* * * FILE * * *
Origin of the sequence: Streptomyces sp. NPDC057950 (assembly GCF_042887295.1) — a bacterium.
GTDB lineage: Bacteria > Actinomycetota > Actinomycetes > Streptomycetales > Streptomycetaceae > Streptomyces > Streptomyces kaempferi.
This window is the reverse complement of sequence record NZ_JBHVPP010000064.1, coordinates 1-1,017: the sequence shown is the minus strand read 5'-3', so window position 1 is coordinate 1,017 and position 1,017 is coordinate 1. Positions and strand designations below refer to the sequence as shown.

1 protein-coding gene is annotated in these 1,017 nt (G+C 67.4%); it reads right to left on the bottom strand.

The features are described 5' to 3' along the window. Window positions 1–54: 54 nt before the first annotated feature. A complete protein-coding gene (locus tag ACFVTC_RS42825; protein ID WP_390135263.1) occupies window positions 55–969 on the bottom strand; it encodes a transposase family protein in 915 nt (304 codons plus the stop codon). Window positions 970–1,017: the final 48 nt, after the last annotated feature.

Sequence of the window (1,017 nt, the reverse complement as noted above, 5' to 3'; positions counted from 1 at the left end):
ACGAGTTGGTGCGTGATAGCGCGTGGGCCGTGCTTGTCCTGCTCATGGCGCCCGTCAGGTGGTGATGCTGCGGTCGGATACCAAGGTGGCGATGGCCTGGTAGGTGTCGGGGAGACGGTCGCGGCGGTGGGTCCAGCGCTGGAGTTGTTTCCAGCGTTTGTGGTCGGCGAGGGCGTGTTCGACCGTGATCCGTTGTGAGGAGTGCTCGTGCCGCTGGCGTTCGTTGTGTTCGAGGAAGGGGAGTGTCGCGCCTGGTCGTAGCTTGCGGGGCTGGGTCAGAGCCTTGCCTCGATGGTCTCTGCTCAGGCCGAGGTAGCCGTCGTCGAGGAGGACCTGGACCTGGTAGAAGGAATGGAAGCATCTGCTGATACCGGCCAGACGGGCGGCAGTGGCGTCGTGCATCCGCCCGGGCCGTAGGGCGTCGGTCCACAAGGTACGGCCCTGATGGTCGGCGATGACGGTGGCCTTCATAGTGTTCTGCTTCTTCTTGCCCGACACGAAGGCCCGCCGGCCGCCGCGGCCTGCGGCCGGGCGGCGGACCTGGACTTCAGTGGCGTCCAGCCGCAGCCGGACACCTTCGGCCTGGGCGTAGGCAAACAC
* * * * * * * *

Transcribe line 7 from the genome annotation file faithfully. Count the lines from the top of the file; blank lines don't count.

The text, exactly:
ACGAGTTGGTGCGTGATAGCGCGTGGGCCGTGCTTGTCCTGCTCATGGCGCCCGTCAGGTGGTGATGCTGCGGTCGGATACCAAGGTGGCGATGGCCTGGTAGGTGTCGGGGAGACGGTCGCGGCGGTGGGTCCAGCGCTGGAGTTGTTTCCAGCGTTTGTGGTCGGCGAGGGCGTGTTCGACCGTGATCCGTTGTGAGGAGTGCTCGTGCCGCTGGCGTTCGTTGTGTTCGAGGAAGGGGAGTGTCGCGCCTGGTCGTAGCTTGCGGGGCTGGGTCAGAGCCTTGCCTCGATGGTCTCTGCTCAGGCCGAGGTAGCCGTCGTCGAGGAGGACCTGGACCTGGTAGAAGGAATGGAAGCATCTGCTGATACCGGCCAGACGGGCGGCAGTGGCGTCGTGCATCCGCCCGGGCCGTAGGGCGTCGGTCCACAAGGTACGGCCCTGATGGTCGGCGATGACGGTGGCCTTCATAGTGTTCTGCTTCTTCTTGCCCGACACGAAGGCCCGCCGGCCGCCGCGGCCTGCGGCCGGGCGGCGGACCTGGACTTCAGTGGCGTCCAGCCGCAGCCGGACACCTTCGGCCTGGGCGTAGGCAAACAC